"But to cite Moore as one of the comics form's best writers reveals the disinclination, within comics criticism, to tease out the difference between great comics and great language-in-comics." * (The emphasis is mine.)
While Miodrag cites a critical essay that refers to Moore as a "wizard at formalist exercises" to conclude her point, I'm not convinced that one or two essayists constitutes the wider range of "comics criticism" to which she regularly refers. And while it seems that Miodrag herself is critical of the literary merit of comics, she does say:
"Comics are not, of course, reducible to literature. They are a visualverbal (sic) form, and layouts, pictures, other visual devices, and plotting might justifiably take precedence over a well-crafted sentence. Language is just one of the form's elements, and may not be at the core of a particular text's aesthetic."*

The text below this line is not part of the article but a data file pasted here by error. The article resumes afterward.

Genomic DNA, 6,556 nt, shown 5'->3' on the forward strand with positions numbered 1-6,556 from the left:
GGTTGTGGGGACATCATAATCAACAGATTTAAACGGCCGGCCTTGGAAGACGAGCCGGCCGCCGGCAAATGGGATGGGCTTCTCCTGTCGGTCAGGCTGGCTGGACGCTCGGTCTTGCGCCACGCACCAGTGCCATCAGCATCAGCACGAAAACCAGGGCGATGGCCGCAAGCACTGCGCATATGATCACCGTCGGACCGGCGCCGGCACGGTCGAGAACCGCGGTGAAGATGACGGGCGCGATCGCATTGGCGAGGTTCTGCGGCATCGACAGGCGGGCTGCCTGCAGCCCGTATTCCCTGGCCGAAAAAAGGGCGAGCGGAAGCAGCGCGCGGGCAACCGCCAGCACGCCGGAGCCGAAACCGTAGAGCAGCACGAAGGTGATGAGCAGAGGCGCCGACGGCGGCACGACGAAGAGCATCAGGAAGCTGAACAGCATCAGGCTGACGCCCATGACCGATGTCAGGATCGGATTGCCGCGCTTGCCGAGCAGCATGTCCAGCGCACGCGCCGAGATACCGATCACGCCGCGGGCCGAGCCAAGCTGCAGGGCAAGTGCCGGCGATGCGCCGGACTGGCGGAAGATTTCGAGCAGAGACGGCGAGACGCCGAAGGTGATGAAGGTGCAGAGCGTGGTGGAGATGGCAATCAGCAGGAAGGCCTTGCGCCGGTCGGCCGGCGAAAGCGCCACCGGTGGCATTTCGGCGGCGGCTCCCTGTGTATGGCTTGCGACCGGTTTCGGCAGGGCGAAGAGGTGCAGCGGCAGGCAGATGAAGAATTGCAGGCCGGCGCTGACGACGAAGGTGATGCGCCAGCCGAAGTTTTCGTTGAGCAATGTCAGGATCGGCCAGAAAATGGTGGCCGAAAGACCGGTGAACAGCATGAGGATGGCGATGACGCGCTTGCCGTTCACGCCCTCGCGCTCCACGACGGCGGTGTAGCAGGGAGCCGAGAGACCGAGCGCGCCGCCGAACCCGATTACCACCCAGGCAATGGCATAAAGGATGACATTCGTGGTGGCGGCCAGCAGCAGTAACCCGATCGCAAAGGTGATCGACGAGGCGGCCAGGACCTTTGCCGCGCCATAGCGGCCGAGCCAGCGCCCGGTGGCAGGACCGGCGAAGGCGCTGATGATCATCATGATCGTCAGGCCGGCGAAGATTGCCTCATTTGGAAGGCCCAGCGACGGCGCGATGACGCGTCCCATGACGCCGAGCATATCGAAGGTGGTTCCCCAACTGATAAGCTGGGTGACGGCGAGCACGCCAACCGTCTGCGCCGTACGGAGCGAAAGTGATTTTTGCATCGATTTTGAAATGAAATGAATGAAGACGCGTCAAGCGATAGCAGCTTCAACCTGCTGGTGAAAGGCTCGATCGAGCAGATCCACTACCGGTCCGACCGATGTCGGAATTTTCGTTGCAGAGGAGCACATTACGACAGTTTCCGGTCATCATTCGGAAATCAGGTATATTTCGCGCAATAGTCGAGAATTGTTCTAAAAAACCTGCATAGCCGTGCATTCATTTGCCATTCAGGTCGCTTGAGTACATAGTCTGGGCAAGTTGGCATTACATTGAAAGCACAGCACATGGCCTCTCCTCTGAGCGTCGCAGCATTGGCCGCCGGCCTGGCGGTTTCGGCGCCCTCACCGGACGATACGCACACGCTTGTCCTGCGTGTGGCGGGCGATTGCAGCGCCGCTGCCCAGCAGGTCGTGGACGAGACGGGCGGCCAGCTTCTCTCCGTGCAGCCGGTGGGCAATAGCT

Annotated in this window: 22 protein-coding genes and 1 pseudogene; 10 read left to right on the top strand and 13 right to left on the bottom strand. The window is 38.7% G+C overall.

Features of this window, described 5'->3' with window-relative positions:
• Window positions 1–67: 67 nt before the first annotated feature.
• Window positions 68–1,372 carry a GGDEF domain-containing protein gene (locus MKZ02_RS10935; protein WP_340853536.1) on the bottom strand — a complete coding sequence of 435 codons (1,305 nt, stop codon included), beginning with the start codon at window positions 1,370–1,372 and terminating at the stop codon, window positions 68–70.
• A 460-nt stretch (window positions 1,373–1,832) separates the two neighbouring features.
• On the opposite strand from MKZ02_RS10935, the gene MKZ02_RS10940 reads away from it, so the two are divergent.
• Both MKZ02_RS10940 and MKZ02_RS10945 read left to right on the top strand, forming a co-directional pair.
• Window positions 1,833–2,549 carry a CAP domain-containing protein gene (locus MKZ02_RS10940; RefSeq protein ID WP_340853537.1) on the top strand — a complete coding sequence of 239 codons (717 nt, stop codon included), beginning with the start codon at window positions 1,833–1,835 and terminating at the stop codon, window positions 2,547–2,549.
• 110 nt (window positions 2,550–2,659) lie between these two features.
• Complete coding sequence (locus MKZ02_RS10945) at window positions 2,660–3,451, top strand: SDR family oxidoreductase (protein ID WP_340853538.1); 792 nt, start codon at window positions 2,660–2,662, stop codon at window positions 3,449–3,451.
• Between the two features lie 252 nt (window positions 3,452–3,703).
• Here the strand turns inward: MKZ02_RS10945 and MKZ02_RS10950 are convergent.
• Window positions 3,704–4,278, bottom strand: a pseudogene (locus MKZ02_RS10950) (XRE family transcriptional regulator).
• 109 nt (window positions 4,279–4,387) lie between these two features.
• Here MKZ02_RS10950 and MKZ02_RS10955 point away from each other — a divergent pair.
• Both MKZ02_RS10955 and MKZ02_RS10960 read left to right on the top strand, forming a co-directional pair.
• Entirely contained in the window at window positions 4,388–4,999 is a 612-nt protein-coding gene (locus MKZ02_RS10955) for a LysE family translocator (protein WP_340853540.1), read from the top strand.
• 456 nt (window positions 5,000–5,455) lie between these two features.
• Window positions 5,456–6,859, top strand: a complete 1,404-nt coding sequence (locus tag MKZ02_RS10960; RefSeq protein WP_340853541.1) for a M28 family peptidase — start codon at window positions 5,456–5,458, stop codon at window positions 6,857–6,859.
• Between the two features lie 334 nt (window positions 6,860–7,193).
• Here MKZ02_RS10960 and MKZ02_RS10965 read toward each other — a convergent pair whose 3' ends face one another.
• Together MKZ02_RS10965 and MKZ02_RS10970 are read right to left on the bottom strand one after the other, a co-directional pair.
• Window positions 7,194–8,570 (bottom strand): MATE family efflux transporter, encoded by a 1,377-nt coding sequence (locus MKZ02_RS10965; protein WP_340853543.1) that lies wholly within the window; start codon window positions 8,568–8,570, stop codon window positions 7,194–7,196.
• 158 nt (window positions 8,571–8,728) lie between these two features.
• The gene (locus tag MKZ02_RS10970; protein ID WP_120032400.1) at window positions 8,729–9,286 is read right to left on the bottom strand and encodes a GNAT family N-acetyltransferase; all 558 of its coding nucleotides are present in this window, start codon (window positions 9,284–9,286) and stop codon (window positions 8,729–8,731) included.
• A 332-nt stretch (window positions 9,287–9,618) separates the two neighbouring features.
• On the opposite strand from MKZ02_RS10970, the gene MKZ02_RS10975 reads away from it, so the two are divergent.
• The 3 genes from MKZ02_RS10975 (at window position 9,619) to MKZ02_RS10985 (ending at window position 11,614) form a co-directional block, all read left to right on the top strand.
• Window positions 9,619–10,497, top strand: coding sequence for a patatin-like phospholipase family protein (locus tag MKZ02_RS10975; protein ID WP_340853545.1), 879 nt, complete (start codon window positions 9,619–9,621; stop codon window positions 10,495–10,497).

So...tell me again why we just spent one-quarter of the book discussing the language in comics?
I could only laugh as Miodrag concludes Chapter Three with:
"Critics agree that the visual is vital to comics, but in acknowledging this we must not overlook the potential centrality of text—of material, graphic, spaced-out words—in shaping these visual works as much and potentially more than do iconic pictures."*
Critics agree that the visual is vital to comics?! Whew...I am relieved. But...there's a "but?"
The book drags on. There is a short discourse on whether or not single-panel cartoons should be considered as comics, just as strips and serialized comic books and graphic novels. Not surprisingly, Miodrag thinks that they should, whereas Scott McCloud (whom she clearly doesn't seem to care for) thinks that they should not. This, perhaps, is the crux of comic book criticism?
It strikes me that, in an attempt to be 'scholarly,' this book is profuse with verbiage. I read the following sentence aloud to my wife when she foolishly asked what I was reading.
"All narrative forms can, analeptically or proleptically, override their diegetic sequencing, but as we have seen, only comics can potentially override textual progression."*
Miodrag defends her own writing as she concludes the book with: